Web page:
Does sound like the rear diff is tired somehow, How many miles? Also the oil in the rear diff can't be easily changed, does that say something for the rest of us?

Freelander 2 owners do a similar thing, due to transmission wind up and for MPG reasons.
 

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I've looked at my Powershift and I it's a funny setup, the PTU at the front has a hollow shaft, offside front wheel is driven independently (passed through).

I can only see 50/50 split happening, there is only 2 clutches in the gearbox and no way to "release" the front wheels.

I suppose if the fronts are both spinning and the rears are driving then you could class it as rear wheel biased?.
 

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If the fronts are spinning, its not for long, the front brakes are applied (for a split second) to divert torque to the rear.

The system uses the brake system instead of a limited slip diff. (Landrover experimented with it in the 90's)

I had the fronts on wet grass, rears on tarmac, and what happened was as per above. Similar turning on my steep drive full of compact snow.

I would like mediaman to try and see what happens.

Beginning to think the iAWD readout is just a volt meter reading just telling us the signal to 'how tight' the magnetic clutch is being told to do. Not a torque read out. Sit at the lights, put in neutral and blip the throttle, the iAWD display 'revs' up even though no wheels turning. Hmm!
 

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Yeh IAWD display could be requested rear torque?.

When accelerating on dry tarmac it shows bias to the rear but the front brakes are definitely not being applied. Very odd!.

Can see how it could work on loose gravel etc when wheels have lost traction but not on bone dry tarmac (more than 50% to rear).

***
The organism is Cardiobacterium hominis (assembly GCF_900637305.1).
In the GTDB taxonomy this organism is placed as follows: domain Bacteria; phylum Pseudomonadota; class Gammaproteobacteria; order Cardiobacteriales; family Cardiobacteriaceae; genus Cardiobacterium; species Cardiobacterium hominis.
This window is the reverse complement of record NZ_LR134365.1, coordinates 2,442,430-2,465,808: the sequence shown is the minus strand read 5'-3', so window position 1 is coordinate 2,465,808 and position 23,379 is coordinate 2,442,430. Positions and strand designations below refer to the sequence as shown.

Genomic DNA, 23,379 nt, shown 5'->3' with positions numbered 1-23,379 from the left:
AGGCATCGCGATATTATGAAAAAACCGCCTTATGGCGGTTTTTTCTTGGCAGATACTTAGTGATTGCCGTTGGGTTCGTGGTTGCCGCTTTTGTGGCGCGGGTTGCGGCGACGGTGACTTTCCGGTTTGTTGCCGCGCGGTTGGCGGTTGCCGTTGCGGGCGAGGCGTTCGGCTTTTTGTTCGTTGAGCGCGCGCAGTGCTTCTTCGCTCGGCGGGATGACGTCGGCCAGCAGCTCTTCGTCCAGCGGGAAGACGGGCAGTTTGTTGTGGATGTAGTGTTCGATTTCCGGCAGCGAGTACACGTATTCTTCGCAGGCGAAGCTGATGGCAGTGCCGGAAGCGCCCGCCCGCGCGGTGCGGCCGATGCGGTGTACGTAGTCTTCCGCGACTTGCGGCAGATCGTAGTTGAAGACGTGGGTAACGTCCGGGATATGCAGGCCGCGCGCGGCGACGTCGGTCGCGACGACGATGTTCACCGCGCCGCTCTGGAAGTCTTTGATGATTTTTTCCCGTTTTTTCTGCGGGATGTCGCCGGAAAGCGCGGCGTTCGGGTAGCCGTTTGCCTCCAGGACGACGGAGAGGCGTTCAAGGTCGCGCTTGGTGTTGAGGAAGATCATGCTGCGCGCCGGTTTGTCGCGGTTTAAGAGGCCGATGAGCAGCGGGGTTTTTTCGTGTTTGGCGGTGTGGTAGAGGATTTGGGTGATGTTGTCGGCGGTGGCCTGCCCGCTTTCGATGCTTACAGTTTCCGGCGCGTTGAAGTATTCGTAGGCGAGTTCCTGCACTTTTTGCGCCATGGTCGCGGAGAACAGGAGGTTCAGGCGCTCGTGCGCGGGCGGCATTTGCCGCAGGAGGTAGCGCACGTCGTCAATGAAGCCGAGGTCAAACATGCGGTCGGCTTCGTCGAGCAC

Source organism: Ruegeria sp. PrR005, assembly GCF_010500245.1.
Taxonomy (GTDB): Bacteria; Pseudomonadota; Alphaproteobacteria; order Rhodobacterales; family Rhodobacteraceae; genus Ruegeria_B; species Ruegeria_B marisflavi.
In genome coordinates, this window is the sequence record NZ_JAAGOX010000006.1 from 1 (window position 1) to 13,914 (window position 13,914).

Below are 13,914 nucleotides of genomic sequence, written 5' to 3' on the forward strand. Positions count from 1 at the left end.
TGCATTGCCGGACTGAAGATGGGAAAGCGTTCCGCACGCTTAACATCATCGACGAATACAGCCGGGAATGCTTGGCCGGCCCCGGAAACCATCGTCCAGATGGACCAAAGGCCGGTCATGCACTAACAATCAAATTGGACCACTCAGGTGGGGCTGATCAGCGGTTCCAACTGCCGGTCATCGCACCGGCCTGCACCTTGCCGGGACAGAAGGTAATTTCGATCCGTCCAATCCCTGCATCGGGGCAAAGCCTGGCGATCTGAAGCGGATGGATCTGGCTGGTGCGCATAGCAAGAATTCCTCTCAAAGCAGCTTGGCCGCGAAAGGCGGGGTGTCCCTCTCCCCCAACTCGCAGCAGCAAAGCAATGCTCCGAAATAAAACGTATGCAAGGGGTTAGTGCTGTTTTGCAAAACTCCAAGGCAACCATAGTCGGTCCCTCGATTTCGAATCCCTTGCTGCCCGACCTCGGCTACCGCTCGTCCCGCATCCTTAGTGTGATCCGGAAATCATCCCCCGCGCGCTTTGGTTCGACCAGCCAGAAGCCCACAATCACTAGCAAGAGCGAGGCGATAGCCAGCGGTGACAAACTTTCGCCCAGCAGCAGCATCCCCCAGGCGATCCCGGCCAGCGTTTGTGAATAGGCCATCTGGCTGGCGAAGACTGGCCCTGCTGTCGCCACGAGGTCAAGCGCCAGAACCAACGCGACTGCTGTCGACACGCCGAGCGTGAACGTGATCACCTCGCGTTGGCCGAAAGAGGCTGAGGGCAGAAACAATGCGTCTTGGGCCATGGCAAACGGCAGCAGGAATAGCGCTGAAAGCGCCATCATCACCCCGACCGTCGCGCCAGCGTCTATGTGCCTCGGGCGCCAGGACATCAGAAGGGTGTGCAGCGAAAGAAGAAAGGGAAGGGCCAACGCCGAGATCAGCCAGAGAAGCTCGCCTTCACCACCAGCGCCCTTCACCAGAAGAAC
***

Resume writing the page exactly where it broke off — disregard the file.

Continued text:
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I think the readout for IAWD is just smoke and mirrors. Mine will show complete rear wheel drive if I stand on the throttle and let it redline.
It's still a FWD transaxle so they can't disconnect drive to the front wheels, the display is only for bragging rights in the pub.
 

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I think you are right. I pulled over deliberately on a lay by, 2 wheels on wet mud, the other 2 on tarmac. At the time 1 tyre was a road tyre so would clog and spin easier.

What happened when I launched it? Wheels spun a bit, traction control light flickered and off it went. iAWD readout should have shown bias one side or another, but no just the normal, showing drive to all four.
 
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I think you are right. I pulled over deliberately on a lay by, 2 wheels on wet mud, the other 2 on tarmac. At the time 1 tyre was a road tyre so would clog and spin easier.

What happened when I launched it? Wheels spun a bit, traction control light flickered and off it went. iAWD readout should have shown bias one side or another, but no just the normal, showing drive to all four.
A massive thank you for your time and effort guys, as mad skier said earlier, the 4wd icon on the dash kicks in when sitting stationary and just revving the car, so unsure what it is reading.